4. Woot. If Google thinks I'm Inspired Creatives, it must be so, right? But nay, not until Google says so.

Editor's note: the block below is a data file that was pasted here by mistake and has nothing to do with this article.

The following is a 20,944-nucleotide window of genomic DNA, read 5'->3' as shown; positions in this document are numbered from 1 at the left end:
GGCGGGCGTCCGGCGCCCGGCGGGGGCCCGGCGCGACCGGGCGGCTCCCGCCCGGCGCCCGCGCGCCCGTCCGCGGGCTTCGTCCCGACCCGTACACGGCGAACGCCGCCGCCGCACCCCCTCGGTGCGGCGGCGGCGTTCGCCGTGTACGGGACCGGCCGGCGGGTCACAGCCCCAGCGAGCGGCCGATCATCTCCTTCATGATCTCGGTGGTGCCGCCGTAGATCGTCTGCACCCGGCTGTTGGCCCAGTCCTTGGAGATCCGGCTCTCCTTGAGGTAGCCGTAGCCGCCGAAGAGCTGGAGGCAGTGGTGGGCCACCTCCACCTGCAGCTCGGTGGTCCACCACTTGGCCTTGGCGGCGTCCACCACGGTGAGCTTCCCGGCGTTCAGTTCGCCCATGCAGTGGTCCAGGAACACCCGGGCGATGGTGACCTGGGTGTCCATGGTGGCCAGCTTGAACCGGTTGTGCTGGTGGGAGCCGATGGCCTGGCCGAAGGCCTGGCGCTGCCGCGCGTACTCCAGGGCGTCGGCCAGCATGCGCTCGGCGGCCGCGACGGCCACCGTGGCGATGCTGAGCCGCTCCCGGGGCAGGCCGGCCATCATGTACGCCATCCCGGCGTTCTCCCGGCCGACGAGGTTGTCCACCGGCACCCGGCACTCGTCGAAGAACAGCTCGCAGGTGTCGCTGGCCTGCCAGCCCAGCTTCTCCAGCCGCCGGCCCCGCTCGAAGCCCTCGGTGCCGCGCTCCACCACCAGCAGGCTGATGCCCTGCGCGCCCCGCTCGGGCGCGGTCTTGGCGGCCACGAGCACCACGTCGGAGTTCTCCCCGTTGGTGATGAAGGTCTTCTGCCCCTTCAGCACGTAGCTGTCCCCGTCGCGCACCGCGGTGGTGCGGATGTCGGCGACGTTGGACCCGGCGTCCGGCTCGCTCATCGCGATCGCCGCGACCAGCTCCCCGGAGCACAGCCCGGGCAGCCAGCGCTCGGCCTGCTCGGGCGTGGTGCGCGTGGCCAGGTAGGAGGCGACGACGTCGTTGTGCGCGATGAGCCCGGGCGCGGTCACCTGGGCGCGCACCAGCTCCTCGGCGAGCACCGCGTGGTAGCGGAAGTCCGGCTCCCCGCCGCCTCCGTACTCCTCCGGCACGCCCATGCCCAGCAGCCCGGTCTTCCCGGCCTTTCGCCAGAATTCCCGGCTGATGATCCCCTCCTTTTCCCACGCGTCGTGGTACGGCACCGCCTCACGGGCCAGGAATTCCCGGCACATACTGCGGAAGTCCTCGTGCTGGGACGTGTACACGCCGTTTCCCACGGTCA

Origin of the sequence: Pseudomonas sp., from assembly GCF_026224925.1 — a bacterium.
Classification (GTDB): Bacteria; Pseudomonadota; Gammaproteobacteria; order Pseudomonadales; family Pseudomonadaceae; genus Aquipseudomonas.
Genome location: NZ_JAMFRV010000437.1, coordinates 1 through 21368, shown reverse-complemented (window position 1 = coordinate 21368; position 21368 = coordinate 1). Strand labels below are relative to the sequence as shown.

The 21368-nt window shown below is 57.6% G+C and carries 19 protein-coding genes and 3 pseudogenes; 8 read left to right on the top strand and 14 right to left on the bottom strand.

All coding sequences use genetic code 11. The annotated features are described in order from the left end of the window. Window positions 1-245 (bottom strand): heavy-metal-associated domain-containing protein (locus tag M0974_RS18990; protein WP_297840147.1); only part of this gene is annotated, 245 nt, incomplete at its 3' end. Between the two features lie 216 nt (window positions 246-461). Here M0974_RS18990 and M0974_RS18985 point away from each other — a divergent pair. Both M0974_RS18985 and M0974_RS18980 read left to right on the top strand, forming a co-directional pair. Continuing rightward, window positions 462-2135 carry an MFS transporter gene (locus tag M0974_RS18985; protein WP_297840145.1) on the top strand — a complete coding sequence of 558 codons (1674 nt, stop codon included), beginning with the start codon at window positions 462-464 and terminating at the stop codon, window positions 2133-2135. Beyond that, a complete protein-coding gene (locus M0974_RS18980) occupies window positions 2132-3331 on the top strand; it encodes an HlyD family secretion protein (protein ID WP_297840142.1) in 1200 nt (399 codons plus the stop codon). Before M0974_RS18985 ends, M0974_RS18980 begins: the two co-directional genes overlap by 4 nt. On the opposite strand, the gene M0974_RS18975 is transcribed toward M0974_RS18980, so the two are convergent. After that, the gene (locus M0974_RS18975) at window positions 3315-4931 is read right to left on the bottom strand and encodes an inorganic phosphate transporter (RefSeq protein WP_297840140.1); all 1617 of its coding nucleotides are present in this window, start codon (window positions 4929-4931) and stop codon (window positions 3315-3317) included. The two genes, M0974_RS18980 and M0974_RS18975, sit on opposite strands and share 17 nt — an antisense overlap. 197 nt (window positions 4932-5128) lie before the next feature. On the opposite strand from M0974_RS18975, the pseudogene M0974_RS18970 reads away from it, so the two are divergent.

5. Well, I've never heard of the term "scanner" before now, except in the context of a grocery store. At any rate, I'm freaking out right now. I'm worried about my future, and I'm feeling forced to make a career path decision. I'm 40, have raised three kids (well, they're teens now so not quite), and I have hundreds of college courses behind me and a bachelor's in Liberal Studies. I've started to go back to school for computer engineering, nursing, law, and education. I actually got my professional teaching license. Now I'm thinking Physical Therapy because I enjoyed my A&P courses and feel I could have stable employment for the first time in my life. But what I really would like to study is Landscape Architecture. And the worst thing is, I really don't want to go back to school. Even more, I'm terrified of another false start. And, I'm not a people person, at least not large groups of people (which is why I am not teaching). But I'm learning Spanish which I just love to read and study. Ugh. I am so frust-rating.